Minnesota doesn’t very often come in last among all states, but it does come in dead last for medical assistance payments to dentists.
That’s because Minnesota hasn’t increased its dentist pay rate since the early 1980s, and it’s now about 31 cents on the dollar, said Jane Neubauer, regional dental services coordinator for Partnership4Health. in Otter Tail County. This is less than a third of what clinics receive from non-AD patients.
It’s also why there’s a waiting list of 1,342 people for an appointment at Apple Tree Dental in Hawley. This does not include existing patients – these are new people trying to come in to see a dentist. “It’s a really bad situation,” Neubauer said. These people are hoping that someone will cancel an appointment so they can get in. At the end of each month, they must re-register on the waiting list, Neubauer said.
There’s a reason Apple Tree is overwhelmed: no one else will be taking new patients from Medical Assistance. “There are no dental clinics in Becker County that are accepting new Medic Assist patients,” she added. “A few clinics will serve existing AD patients, but not new ones.”
Apple Tree is considered a critical access dental care provider because more than 25% of its patients are enrolled in Minnesota medical insurance plans. As a critical access provider, Apple Tree receives a higher rate of pay — about 48 cents on the dollar, Neubauer said.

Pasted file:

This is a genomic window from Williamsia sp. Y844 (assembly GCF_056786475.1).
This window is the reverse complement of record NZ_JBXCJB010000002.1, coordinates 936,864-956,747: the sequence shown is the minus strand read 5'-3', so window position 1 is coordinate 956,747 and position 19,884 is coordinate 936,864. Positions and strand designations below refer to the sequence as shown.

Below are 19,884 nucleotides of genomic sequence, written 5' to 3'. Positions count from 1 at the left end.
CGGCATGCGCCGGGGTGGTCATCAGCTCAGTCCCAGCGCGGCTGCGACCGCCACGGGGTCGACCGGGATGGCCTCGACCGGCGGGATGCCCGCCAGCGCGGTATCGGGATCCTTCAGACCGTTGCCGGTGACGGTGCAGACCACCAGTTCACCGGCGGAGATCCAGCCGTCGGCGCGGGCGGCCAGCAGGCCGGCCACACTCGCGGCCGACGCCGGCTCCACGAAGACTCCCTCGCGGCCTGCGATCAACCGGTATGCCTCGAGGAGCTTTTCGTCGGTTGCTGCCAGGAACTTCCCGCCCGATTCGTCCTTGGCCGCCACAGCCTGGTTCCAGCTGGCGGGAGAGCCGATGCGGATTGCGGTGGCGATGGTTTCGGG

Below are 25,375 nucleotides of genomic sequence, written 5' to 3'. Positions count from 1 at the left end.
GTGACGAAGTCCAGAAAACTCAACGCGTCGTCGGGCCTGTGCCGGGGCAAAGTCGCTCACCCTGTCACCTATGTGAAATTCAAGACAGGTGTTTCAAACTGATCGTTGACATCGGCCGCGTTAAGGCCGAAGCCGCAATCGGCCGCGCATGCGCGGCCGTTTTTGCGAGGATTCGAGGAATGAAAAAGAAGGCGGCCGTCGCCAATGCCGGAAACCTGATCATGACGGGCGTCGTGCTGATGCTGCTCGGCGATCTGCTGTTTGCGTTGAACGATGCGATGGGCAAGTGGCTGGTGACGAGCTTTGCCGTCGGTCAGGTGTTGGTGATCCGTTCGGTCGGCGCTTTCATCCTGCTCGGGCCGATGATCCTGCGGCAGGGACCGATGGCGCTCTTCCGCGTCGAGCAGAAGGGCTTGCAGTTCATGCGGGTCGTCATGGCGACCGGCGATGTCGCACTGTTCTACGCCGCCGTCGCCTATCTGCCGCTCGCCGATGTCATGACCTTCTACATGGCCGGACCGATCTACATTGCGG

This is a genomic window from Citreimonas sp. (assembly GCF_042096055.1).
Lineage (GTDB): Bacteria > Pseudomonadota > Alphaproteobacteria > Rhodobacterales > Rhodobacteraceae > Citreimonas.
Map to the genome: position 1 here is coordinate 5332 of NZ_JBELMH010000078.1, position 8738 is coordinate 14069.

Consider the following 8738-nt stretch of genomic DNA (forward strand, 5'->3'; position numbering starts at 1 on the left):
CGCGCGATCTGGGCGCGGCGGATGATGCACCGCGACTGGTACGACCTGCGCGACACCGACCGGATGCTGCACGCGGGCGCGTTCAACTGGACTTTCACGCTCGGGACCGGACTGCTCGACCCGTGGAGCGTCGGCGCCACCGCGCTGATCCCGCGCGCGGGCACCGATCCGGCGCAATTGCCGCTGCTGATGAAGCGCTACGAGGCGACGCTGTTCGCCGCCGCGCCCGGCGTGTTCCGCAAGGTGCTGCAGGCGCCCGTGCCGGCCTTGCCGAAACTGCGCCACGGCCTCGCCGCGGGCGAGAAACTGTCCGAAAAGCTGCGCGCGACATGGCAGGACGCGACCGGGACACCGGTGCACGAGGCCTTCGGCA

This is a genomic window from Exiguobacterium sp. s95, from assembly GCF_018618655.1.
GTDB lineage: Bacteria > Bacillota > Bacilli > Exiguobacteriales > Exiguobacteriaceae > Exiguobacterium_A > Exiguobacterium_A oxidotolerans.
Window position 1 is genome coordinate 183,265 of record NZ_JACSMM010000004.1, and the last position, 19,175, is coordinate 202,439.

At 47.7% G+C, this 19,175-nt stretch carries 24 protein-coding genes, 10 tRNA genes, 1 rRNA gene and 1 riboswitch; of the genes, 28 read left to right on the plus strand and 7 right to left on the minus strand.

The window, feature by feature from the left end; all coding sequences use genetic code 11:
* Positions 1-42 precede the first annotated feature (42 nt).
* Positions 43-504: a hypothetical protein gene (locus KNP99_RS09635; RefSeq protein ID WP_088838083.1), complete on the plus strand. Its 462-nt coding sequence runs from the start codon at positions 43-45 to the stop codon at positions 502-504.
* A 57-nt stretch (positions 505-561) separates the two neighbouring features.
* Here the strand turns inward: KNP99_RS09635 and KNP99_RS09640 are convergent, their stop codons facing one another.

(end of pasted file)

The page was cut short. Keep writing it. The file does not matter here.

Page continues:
Not being able to see a dentist can be a big problem for children – they miss out on protective treatment and regular dental care, and an unhealthy mouth has been shown to cause health problems throughout the body, said the Commissioner of Becker County, Barry Nelson. “We all know that dental health is at the heart of your health,” he said at Tuesday’s county council meeting.
Council chairman Ben Grimsley reported the issue to the full council after Neubauer informed the county’s social services committee of the issue.
Unfortunately, it’s not just a few children who fall through the cracks: In Becker County, two-thirds of the 1,734 children (aged 5 and under) receiving medical assistance last year did not couldn’t see a dentist. Only about 600 of those children were able to see a dentist, she said.
In Otter Tail County, only 669 out of 2,437 children saw a dentist last year, she said.
“Health care for young patients prevents bigger problems down the road,” Neubauer said. “It’s painful for the patients and expensive for the system,” she said, because expensive emergency room care is the only other option for those who can’t get dental help.
And the problem isn’t going away: There are now 1.5 million Minnesotans on medical assistance, up from about 500,000 about 20 years ago, Neubauer said.
Minnesota’s Medical Assistance Program is funded by a combination of federal Medicaid and state health care dollars, and it would cost Minnesota about $170 million a year to raise its compensation rate from 85% medical assistance for dental work, but that would take care of a mouthful of problems, says Neubauer.